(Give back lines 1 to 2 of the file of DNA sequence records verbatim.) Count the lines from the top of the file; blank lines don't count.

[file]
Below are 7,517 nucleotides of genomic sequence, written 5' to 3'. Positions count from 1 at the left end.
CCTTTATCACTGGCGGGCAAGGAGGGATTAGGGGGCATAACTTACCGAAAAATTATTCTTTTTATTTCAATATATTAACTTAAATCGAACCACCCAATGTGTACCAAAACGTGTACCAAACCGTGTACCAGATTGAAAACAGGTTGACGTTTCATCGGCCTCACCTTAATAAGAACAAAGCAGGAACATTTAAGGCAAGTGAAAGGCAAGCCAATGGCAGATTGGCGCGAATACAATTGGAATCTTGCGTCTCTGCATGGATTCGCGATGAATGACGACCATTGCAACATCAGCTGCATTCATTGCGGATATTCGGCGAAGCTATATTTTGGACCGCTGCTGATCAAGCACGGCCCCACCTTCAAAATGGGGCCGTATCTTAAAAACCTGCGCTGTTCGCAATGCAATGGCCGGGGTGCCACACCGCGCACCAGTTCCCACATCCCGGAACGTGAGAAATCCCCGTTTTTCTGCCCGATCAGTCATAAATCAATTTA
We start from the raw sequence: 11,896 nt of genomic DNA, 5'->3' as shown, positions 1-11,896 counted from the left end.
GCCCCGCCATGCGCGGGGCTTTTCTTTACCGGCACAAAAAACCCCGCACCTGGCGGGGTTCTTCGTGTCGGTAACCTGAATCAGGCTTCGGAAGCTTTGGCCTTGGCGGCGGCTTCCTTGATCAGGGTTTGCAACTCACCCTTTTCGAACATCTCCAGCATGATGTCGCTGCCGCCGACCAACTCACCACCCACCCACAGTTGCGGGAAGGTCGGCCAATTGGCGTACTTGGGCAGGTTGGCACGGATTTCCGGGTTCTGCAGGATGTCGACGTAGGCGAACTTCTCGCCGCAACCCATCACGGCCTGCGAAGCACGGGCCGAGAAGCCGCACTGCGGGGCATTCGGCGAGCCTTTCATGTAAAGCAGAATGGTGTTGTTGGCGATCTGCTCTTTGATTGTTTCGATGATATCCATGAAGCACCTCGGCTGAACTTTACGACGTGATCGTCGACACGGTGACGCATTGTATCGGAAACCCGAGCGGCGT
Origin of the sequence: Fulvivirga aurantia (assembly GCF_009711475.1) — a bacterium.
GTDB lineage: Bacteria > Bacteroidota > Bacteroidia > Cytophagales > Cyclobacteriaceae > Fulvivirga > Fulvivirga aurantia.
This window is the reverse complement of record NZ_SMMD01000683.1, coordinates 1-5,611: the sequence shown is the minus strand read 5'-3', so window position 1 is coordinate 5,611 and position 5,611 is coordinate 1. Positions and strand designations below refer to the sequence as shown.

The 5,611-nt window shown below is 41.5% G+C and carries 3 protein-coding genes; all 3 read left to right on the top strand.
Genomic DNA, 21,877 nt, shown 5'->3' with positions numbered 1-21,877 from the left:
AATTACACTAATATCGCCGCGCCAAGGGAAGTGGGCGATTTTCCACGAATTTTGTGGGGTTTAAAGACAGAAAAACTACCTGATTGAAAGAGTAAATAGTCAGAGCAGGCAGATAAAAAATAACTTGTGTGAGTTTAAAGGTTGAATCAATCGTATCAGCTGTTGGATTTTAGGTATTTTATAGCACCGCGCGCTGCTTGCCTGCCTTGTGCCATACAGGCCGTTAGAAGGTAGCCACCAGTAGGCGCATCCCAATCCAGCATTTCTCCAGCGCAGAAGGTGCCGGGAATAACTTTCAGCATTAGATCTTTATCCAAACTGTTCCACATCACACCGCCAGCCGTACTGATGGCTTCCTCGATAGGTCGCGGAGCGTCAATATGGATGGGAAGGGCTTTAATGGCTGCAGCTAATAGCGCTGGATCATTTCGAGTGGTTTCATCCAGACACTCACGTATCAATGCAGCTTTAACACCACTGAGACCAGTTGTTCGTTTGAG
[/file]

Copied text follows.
Below are 7,517 nucleotides of genomic sequence, written 5' to 3'. Positions count from 1 at the left end.
CCTTTATCACTGGCGGGCAAGGAGGGATTAGGGGGCATAACTTACCGAAAAATTATTCTTTTTATTTCAATATATTAACTTAAATCGAACCACCCAATGTGTACCAAAACGTGTACCAAACCGTGTACCAGATTGAAAACAGGTTGACGTTTCATCGGCCTCACCTTAATAAGAACAAAGCAGGAACATTTAAGGCAAGTGAAAGGCAAGCCAATGGCAGATTGGCGCGAATACAATTGGAATCTTGCGTCTCTGCATGGATTCGCGATGAATGACGACCATTGCAACATCAGCTGCATTCATTGCGGATATTCGGCGAAGCTATATTTTGGACCGCTGCTGATCAAGCACGGCCCCACCTTCAAAATGGGGCCGTATCTTAAAAACCTGCGCTGTTCGCAATGCAATGGCCGGGGTGCCACACCGCGCACCAGTTCCCACATCCCGGAACGTGAGAAATCCCCGTTTTTCTGCCCGATCAGTCATAAATCAATTTA